New Jersey may take another stab at creating new utilities to deal with stormwater runoff, the state's most persistent problem fouling its waterways and causing major flooding.

The Senate Environment and Energy Committee is reviving a bill (S-1073) that would allow municipalities, counties, and certain authorities to create stormwater utilities, an approach used in other states to limit pollution caused by runoff.

The concept is not new in New Jersey, but it has failed to win final legislative approval in the past, even though the federal Environmental Protection Agency has ranked stormwater management as the state's most expensive water-related funding need at $15.6 billion.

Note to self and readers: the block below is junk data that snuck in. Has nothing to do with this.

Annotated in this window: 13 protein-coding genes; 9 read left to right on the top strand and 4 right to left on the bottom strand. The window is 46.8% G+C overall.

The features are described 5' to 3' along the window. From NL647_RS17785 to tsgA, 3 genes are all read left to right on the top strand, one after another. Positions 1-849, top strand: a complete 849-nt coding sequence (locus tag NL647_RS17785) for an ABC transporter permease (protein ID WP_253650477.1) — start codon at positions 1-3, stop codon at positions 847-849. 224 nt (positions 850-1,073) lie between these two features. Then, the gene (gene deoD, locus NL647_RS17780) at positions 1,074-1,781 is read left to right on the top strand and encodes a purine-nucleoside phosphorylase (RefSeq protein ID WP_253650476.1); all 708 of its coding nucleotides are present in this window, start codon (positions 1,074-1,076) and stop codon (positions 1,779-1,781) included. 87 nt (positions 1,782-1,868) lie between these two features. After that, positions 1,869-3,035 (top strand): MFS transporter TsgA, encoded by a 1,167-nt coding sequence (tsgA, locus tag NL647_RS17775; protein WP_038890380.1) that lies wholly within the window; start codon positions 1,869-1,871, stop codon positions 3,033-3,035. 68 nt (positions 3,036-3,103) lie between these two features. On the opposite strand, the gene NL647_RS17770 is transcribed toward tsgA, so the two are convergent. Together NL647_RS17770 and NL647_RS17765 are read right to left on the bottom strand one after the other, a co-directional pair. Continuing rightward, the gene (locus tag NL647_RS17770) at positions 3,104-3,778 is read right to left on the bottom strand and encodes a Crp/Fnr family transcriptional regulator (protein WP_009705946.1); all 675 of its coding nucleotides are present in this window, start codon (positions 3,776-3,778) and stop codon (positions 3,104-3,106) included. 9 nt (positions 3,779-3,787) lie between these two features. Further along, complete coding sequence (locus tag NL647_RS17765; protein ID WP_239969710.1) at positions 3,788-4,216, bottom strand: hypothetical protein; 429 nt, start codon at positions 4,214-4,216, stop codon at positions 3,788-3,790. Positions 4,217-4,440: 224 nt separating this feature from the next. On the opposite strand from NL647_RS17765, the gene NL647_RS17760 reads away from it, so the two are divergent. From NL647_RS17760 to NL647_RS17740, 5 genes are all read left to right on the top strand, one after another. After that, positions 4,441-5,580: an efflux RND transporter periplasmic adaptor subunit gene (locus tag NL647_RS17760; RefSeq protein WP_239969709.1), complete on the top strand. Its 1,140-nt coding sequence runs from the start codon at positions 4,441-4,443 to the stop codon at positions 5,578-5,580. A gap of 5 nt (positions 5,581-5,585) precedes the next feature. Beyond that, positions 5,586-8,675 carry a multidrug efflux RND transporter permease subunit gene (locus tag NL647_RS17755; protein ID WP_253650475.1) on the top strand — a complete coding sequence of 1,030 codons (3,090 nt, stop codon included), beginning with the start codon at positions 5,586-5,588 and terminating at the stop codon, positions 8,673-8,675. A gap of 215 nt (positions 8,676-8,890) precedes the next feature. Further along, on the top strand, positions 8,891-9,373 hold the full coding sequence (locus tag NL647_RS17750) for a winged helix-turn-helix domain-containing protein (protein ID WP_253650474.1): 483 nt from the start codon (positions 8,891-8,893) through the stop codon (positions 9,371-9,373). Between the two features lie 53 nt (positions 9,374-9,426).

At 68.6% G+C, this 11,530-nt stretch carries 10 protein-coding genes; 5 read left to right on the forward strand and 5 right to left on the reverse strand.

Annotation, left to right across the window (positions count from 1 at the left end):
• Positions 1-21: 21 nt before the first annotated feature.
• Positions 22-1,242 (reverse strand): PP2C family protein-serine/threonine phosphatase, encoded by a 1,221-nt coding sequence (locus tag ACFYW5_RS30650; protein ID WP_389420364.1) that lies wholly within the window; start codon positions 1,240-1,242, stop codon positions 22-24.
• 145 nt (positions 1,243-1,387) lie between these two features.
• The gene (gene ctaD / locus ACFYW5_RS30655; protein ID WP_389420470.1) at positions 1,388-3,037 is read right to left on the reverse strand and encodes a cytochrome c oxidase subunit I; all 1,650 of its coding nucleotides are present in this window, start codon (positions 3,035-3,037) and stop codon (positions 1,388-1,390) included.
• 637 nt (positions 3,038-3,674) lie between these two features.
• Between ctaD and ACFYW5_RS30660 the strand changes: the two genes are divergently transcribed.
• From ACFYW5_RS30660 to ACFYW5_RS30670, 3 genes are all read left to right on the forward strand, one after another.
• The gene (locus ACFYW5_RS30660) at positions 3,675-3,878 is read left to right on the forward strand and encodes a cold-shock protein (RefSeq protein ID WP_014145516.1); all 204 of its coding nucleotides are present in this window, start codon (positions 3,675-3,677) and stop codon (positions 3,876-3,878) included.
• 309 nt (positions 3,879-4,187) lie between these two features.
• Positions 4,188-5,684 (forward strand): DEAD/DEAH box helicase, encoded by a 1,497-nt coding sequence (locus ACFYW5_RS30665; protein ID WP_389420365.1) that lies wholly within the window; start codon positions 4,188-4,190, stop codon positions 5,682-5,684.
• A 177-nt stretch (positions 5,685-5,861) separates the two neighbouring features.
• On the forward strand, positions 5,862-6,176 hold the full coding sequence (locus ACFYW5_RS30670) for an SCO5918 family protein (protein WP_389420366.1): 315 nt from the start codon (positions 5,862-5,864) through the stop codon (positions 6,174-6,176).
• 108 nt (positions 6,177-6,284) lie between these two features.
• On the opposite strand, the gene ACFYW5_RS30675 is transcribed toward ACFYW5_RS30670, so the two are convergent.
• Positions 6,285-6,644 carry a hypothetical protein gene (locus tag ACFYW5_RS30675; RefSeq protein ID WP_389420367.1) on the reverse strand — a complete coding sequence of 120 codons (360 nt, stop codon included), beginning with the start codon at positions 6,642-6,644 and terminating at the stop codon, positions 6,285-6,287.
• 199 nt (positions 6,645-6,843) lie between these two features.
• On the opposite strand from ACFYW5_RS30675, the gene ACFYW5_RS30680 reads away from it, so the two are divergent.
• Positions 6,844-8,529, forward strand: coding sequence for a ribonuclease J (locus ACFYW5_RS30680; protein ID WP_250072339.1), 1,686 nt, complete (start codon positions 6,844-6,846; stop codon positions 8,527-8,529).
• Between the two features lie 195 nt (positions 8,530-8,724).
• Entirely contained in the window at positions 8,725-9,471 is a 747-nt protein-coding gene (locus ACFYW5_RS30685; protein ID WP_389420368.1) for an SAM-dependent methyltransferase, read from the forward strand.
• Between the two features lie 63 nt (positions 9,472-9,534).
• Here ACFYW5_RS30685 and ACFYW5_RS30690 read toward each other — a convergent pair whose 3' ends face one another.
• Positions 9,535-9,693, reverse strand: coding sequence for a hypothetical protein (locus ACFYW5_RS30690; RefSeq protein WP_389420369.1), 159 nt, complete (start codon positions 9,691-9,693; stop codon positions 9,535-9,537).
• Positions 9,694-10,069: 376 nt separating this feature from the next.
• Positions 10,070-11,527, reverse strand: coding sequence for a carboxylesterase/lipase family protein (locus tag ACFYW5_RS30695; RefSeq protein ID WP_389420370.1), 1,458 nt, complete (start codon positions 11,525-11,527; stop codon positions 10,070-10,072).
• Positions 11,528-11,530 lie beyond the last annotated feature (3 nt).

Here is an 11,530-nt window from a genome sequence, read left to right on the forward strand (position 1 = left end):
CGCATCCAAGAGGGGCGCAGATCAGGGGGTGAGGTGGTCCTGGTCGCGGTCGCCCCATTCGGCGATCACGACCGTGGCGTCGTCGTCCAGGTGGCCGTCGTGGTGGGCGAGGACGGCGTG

With capital funding constrained not only for stormwater, but also for other needs, such as fixing and replacing aging mains that deliver drinking water to homes and businesses, the creation of a utility could impose user fees to finance a system to control and minimize runoff.

The idea already has won the endorsement of the environmental team that compiled a transition report for the Murphy administration, urging the governor to support legislation that allows user fees to support infrastructure for stormwater systems.

"It's really important for the state,'' said Ed Potosnak, director of the New Jersey League of Conservation Voters, and a member of the transition team. "There's just no way to fund the cleanup of these stormwater systems now,'' he said.

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